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To wed or to win?

The bride-to-be, Mary O'Sullivan
Image caption The bride-to-be, Mary O'Sullivan

Dilemma: do I go on Irish national television with the chance of winning 500,000 euros along with some cars and holidays, or do I get married?

That was the question facing Donegal woman Mary O'Sullivan when her ticket was drawn last week to play on Ireland's National Lottery gameshow, Winning Streak.

Many people in Ireland have dreamed of their name being drawn from the spinning ticket box, of making the trip to RTE studios to participate and win thousands of euros. Many people have also dreamed of getting married.

What to do, what to do?

Thirty-four year old Mary has been going out with her partner Eoin Hamdam, 39, for over four years.

On Saturday evening she got a call from her brother asking her what her address was, and when she told him, he laughed. That confirmed it. It was she who had just been named on television to participate in next week's show.

"I said 'yeah right, you're not serious'. I just couldn't believe it," said Mary, a few days later and still in disbelief at the course of events.

Her mum often buys scratch cards for her and this card revealed the necessary three stars to enter to win a place on the programme.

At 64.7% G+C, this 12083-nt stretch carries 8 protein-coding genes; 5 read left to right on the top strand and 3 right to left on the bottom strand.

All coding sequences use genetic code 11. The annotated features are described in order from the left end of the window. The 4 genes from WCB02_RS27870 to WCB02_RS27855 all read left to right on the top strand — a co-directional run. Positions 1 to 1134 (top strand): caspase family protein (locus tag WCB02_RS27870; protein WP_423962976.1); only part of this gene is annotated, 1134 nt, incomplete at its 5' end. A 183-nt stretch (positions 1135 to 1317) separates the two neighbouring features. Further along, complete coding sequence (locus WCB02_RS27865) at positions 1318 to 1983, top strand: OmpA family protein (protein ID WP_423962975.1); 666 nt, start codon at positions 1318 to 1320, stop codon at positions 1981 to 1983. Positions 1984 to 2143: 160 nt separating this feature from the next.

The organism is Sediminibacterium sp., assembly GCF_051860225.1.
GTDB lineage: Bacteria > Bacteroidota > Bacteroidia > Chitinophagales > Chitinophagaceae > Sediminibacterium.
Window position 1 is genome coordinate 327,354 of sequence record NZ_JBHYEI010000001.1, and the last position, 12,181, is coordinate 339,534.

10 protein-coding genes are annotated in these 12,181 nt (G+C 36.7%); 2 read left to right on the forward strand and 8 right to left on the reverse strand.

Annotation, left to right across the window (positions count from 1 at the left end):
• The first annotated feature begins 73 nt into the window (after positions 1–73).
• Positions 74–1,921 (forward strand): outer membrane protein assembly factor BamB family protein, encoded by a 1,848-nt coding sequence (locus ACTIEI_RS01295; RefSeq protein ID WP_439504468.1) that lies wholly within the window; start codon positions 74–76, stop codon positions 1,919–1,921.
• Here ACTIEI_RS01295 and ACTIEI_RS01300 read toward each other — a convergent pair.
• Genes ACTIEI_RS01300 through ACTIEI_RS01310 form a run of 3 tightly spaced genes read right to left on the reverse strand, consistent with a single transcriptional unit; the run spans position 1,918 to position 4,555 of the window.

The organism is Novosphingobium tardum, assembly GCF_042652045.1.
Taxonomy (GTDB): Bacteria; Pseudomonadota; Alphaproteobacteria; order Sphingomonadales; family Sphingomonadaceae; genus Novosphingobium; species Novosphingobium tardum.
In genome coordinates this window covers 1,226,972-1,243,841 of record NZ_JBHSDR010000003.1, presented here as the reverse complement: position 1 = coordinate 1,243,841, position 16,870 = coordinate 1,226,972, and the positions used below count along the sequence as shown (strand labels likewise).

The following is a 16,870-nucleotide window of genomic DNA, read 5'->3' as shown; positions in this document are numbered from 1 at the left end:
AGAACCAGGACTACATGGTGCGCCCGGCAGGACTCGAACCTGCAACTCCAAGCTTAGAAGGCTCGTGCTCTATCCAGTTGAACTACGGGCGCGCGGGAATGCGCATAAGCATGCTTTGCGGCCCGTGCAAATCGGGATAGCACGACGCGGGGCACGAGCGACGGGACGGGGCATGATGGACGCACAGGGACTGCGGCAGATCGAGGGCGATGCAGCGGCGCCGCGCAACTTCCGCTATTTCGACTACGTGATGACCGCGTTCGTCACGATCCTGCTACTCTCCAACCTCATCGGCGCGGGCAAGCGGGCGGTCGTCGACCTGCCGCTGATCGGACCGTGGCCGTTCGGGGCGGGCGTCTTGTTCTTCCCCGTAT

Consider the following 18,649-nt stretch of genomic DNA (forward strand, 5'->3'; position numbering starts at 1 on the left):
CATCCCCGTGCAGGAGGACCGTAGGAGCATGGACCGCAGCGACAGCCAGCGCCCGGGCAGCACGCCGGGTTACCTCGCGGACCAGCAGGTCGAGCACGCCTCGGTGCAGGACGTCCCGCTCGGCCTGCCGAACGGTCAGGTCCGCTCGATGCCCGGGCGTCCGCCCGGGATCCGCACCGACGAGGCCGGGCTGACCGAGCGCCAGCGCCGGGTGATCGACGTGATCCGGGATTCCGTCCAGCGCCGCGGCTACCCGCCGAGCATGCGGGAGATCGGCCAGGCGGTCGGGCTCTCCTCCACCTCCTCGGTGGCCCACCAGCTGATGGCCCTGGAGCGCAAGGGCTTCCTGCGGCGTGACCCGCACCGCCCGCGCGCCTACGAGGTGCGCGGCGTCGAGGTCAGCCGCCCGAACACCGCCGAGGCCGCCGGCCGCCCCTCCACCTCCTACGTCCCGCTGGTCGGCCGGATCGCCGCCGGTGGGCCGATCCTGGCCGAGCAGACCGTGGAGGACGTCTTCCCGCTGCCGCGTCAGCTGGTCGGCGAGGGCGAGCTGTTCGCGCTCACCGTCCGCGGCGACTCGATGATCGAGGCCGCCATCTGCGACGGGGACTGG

As she went to post the lucky ticket, Mary thought about her upcoming wedding and the possibility that her ticket might be drawn and that the two might clash. "As if," she thought, and she proceeded to post it.

But now here she is with the two clashing and her dilemma is the talk of the Inishowen peninsula.

While she is a native of Inishowen, she lives in Blackrock in Dublin: no distance from where Winning Streak is aired. You could probably throw a stone that distance.

So could you get the nuptuals sorted, scoot over to the studio, win a few hundred thousand euros, and be back in time for the speeches?

Unfortunately not. The wedding is in Donegal, a three to four hour drive away, so that rules that out.

There is of course the option to postpone the wedding. Surely 500,000 euros would easily cover the cost of any disruption and the guests would probably understand. Surely the wedding could wait another few weeks?

"No chance," said Mary, "to be honest it never crossed my mind".

For her there was only one answer, to send someone in her place, but that was a dilemma of another kind.

"Who am I going to send? All my family and friends will be at the wedding, and I just thought, I can't ask someone to do that for me if I haven't invited them to the wedding," explained the bride-to-be.

In the end, however, the answer came quite easily: friends who were invited to the wedding had a perfectly suitable daughter who was not, but who was happy to take on the television challenge.

So on Saturday night, 21-year-old Ciara NĂ­ Chleirigh will take to the stage in place of Mary, while in Donegal around 170 wedding guests will be glued to the big screen hoping she takes home the big bucks.

No pressure at all.

"She is just excited," said Mary. "She has watched the programme for years with her friends, all of them imagining what it would be like to have their ticket drawn."

For Mary, the outcome has in fact turned out to suit her perfectly: "Having someone to do it for you is great. I know in the weeks after the programme, if I had been on it I would have thought 'if I had only done this' or 'if I had ony done that', but now it is out of my hands and whatever happens is fine".

And one other thing. "There is no chance of him doing a runner now," she said.

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